monitors can accept composite or S-video input alongside the VGA or DVI
    inputs they also have.

  6. Hi!
    should read "coupon". Guess my mind was somewhere else.

    It's also worth mentioning that one way you could watch TV on your computer
    screen is with a TV tuner expansion card. Some computers have these
    installed from the factory, or you can add one. I have been using a Zenith
    converter box with my ATI TV Wonder PCI, and it works fine...although right
    now it's hooked up to the RF modulator on the converter and so I don't get
    stereo sound any more.

    Dedicated boxes have also been sold with a TV tuner at one end and a 15-pin
    VGA connector at the other. I have one of those as well. It actually "taps"
    into the keyboard cable and TV can be called up with a special keystroke.
    It's also possible to watch TV in a window with it, as it comes with some
    software that draws a window of a certain color that the hardware will find
    and place the TV image in.

  7. Guest

    That sounds like a good idea. I wonder how far it would transmit?
    I am on a farm, and very far from tv stations. It would be nice to
    broadcast from the house so I could watch tv in the barn or garage.
    Right now I can barely get stations in those out buildings, using only
    rabbit ears. I cant justify putting roof antennas on all buildings.

    The buildings are all within a maximum of 250 ft from the house.

    Of course for what you are saying, I'd need 2 antennas on the house,
    one to receive, and one to transmit, right?
    Those are all RCA plugs, right?
    It used to be yellow was video, and red/white audio L+R.
    These says they have a plug of almost every color under the sun.
    I have never learned what they are all for.
    By the way, you mentioned 75 ohm tv coax. I'm not planning to do it,
    but what would happen if someone used some 50 ohm coax made for CB
    radios (and I think Ham too)?
    Just curious because they both look darn near the same.....

  8. Guest

    I thought thats what you meant......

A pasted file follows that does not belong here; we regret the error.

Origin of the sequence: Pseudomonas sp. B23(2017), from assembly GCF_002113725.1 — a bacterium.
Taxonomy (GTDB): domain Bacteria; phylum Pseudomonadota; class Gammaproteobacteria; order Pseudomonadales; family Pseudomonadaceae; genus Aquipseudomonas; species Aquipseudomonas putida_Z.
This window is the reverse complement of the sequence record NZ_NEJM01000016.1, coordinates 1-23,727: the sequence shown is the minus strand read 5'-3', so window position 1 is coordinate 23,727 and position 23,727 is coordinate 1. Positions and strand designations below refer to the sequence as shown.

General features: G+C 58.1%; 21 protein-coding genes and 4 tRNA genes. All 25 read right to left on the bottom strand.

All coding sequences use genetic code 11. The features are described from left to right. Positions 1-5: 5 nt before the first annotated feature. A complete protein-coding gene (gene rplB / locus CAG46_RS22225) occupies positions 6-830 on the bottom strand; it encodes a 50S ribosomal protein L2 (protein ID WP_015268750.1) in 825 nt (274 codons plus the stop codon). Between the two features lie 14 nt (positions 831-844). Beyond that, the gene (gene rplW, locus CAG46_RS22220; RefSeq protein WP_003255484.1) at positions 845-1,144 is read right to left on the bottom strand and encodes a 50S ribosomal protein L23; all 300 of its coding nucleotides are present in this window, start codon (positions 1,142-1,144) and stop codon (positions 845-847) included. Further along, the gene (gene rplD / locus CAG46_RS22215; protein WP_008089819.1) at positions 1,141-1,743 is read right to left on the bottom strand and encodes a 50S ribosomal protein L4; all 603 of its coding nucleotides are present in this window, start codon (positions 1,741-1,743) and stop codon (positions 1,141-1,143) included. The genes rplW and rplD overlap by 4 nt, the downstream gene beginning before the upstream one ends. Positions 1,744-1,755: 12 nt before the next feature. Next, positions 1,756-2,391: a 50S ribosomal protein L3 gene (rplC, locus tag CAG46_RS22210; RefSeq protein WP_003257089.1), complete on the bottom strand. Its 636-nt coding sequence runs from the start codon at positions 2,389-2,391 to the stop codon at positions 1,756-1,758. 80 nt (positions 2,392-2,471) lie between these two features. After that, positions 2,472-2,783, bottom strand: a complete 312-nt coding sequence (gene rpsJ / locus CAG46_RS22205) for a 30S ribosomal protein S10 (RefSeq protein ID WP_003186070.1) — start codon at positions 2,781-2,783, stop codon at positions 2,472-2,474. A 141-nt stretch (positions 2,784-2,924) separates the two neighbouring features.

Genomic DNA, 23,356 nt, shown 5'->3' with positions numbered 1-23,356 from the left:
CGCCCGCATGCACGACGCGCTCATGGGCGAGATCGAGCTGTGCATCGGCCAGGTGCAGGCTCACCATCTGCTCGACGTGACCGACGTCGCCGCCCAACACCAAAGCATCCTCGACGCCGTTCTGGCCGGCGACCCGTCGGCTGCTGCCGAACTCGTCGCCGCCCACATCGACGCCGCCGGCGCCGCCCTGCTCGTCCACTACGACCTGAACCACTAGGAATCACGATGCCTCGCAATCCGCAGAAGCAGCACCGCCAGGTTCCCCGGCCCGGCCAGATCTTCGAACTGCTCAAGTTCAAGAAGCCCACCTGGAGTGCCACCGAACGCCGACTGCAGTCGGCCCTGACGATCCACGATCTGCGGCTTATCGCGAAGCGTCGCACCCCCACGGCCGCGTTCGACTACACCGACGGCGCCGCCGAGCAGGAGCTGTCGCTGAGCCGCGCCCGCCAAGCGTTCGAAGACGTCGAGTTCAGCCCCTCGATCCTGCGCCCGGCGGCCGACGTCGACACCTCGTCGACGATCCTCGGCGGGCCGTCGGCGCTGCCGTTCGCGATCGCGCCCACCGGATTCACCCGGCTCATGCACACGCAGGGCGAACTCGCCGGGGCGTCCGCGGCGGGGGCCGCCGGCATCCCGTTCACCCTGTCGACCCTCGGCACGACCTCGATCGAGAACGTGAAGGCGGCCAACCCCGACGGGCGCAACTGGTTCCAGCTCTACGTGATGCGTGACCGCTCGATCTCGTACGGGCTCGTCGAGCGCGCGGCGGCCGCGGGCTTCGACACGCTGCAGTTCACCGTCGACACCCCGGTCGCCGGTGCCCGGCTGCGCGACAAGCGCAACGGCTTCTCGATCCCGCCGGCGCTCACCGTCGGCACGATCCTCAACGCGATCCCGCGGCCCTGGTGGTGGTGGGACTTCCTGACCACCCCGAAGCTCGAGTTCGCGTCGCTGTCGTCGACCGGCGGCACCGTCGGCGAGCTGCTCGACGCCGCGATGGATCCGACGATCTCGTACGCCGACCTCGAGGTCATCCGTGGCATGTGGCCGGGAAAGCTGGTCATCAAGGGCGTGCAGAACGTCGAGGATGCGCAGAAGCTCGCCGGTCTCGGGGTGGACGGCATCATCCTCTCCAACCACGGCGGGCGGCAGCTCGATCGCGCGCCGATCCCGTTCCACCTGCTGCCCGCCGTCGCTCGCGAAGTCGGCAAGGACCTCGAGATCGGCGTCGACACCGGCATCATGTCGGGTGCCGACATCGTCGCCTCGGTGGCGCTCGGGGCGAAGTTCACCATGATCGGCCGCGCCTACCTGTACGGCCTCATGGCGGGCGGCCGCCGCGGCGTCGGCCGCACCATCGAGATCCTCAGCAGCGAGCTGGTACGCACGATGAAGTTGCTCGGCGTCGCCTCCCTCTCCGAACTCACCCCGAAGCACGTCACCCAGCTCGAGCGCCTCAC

I've seen those advertised, never seen one in action though.
    I've heard that you can put the tv picture in a small window on the
    That's a pretty wild sort of thing. I never heard of such a device.
    I've also heard some of the newer tv sets can be used as a computer
    monitor. But I cant understand how to connect them. Does the tv have
    a vga connector or so the newest computers have a AV outputs? My 8
    year old computer dont have any of that stuff.

    I've always wanted to take a laptop computer to a friends house, plug
    it into their tv, and show them my digital photos. If they got a
    computer, I can just use their monitor, but for example, my elderly
    relatives dont have computers, and I dont print most photos like they
    did in the film days.
  9. Hi!

    (TV tuner PCI card)
    They actually work pretty well, for the most part. And most of them
    can record. Some even have hardware assisted recording, using a
    dedicated processor on the card.

    You can watch the TV in a window, put it on your whole screen, or in
    the case of the ATI TV Wonder I've got, use "video wallpaper".

    I recently bought one that has an ATSC (digital broadcast TV) tuner
    built into it. It works nicely.

    (dedicated TV box for computer)
    It can work either way. Recent TVs typically have high quality display
    that are also suitable for high resolution computer use, so they may
    have a VGA, DVI or other computer display connector on board.

    For older TVs (which may not be so good for high resolution use), the
    computer may have a TV output on its video card.
    Many laptops have an onboard TV encoder that can display a picture on
    a regular TV. You might need an extra cable to be able to use it,